In this case I took a family heirloom amethyst crystal necklace and restrung it exactly as it was – but I added a new clasp.

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Here is another project which I recently completed.

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These gorgeous amber glass beads are really heavy.  The necklace came to me broken and I’m guessing it is from the 1930s or 1940s. It was originally strung on silk and knotted in between each clear space. I considered restringing it on silk which would make it slightly longer, but I decided the weight would really suit the more modern heavy wire. The clasp took a long while to decide upon. Sterling Silver or Vermeil were my top choices. I thought pure gold to be too much and in the end went with silver. The 2 part barrel shaped hook clasp has this great lotus leaf pattern which I really think makes this beautiful necklace even more special.

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Vintage Graduated Amber Glass Beads 28″ Necklace – Sterling Silver Clasp – original vintage beads – ginger rootbeer – honey –

Would love your thoughts!

A Mini Review of Young PRB: A Novel of the Pre-Raphaelite Brotherhood by Elizabeth Lee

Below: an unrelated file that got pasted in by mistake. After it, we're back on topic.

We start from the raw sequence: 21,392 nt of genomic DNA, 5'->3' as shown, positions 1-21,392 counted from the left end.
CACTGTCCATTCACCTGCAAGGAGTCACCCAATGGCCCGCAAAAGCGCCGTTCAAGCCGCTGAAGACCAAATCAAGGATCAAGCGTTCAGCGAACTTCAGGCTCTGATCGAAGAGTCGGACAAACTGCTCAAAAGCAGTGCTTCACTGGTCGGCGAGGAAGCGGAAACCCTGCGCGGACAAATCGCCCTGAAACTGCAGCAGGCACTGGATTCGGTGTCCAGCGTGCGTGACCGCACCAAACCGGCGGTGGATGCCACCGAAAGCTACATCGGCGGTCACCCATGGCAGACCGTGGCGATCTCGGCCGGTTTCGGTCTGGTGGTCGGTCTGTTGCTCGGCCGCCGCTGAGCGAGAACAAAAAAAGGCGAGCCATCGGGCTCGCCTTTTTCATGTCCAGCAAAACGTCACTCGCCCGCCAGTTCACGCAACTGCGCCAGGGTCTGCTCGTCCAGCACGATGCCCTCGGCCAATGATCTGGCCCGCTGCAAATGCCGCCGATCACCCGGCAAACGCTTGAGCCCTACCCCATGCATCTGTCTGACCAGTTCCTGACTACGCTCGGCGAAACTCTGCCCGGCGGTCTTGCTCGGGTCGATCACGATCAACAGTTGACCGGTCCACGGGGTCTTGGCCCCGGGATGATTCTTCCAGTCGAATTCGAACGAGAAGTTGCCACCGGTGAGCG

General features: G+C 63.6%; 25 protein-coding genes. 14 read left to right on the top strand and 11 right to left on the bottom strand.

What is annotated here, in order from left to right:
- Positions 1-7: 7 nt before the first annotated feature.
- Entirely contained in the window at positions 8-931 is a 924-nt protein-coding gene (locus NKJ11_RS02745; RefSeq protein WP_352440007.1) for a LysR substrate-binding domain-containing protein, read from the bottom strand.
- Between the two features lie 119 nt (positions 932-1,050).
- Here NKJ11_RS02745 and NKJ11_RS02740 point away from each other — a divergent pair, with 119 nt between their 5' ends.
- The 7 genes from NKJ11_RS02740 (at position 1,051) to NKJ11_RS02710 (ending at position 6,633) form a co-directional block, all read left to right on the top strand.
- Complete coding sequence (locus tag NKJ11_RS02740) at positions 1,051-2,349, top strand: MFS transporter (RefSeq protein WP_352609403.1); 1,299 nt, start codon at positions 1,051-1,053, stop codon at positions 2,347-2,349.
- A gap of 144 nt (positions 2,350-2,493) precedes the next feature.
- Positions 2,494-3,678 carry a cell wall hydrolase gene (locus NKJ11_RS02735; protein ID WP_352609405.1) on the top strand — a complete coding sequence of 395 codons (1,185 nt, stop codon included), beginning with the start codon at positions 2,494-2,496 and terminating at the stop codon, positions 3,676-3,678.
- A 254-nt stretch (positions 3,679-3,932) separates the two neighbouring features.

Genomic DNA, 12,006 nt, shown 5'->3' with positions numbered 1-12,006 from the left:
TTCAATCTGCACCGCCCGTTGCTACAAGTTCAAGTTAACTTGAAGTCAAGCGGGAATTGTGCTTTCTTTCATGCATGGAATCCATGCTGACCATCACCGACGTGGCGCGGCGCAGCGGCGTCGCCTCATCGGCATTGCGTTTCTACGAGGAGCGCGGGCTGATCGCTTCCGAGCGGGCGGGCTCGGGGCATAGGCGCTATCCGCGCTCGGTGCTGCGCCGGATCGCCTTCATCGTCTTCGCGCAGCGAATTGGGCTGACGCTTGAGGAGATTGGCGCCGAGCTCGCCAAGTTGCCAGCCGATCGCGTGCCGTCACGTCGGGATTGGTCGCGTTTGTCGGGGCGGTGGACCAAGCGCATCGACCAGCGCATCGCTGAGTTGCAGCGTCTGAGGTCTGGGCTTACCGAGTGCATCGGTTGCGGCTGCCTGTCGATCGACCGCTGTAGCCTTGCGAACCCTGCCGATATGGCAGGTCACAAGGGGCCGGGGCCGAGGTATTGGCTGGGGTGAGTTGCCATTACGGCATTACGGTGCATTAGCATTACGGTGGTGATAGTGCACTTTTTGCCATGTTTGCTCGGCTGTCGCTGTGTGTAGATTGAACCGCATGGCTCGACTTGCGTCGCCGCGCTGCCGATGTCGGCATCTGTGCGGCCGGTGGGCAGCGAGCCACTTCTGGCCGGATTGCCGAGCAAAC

Young PRB: A Novel of the Pre-Raphaelite BrotherhoodYoung PRB: A Novel of the Pre-Raphaelite Brotherhood by Elisabeth Lee

My rating: 3 of 5 stars

Full disclosure.

I came to this book fresh off the BBC series, Desperate Romantics, on the Pre-Raphaelites. The mini-series wove the period story around Elizabeth Siddal, John Ruskin and Annie ( a model for Holman Hunt). It surprised me and captivated me. I was left wanting more and thus set on a quest for a good novel set in that world. The novel that the series is based on: Franny Moyle’s factual book about the Pre-Raphaelite Brotherhood, Desperate Romantics: The Private Lives Of The Pre-Raphaelites, did not catch me from the reviews, so I sought out another option.

I found Young PRB to fill only a bit of that gap. I really love the story that Ms. Lee brought to life. By the end I realized that it was more the history than her particular telling of the story that I was in love with.

The characters here, always came a little short of whole. The smaller roles were thin and at times without much life at all. That said, I appreciated the research done which ever-presently made the main characters more rich. Elizbeth Siddal and John Ruskin are almost not-present in her story. What Ms. Lee did really well was create the backstory of the artists. I was left with a much better sense of where they came from. I didn’t get the depth or perspective that I was hoping for.

I tore through pages to get to the scene that would sustain me. The scene that never came. While left still wanting more, I can honestly say I enjoyed my time with the characters in this novel.

I’m still not satisfied. Off to find another better novel set in this period. Do you have a recommendation? Please leave me a note!